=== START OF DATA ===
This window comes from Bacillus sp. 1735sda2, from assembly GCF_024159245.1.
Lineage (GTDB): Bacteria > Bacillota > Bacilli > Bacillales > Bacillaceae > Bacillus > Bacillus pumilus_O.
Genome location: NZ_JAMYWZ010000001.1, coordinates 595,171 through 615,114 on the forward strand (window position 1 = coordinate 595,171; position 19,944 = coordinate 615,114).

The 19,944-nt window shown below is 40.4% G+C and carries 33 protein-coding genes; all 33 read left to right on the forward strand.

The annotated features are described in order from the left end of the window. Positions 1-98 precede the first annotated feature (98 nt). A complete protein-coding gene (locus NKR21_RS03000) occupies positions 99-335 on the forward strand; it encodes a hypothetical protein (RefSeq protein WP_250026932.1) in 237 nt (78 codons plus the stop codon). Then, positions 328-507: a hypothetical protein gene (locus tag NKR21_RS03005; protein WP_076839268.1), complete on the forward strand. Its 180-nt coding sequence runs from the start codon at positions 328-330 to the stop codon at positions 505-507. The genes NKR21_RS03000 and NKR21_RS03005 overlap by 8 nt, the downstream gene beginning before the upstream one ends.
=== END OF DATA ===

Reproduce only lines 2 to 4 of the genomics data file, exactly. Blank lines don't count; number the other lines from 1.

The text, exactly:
Lineage (GTDB): Bacteria > Bacillota > Bacilli > Bacillales > Bacillaceae > Bacillus > Bacillus pumilus_O.
Genome location: NZ_JAMYWZ010000001.1, coordinates 595,171 through 615,114 on the forward strand (window position 1 = coordinate 595,171; position 19,944 = coordinate 615,114).

The 19,944-nt window shown below is 40.4% G+C and carries 33 protein-coding genes; all 33 read left to right on the forward strand.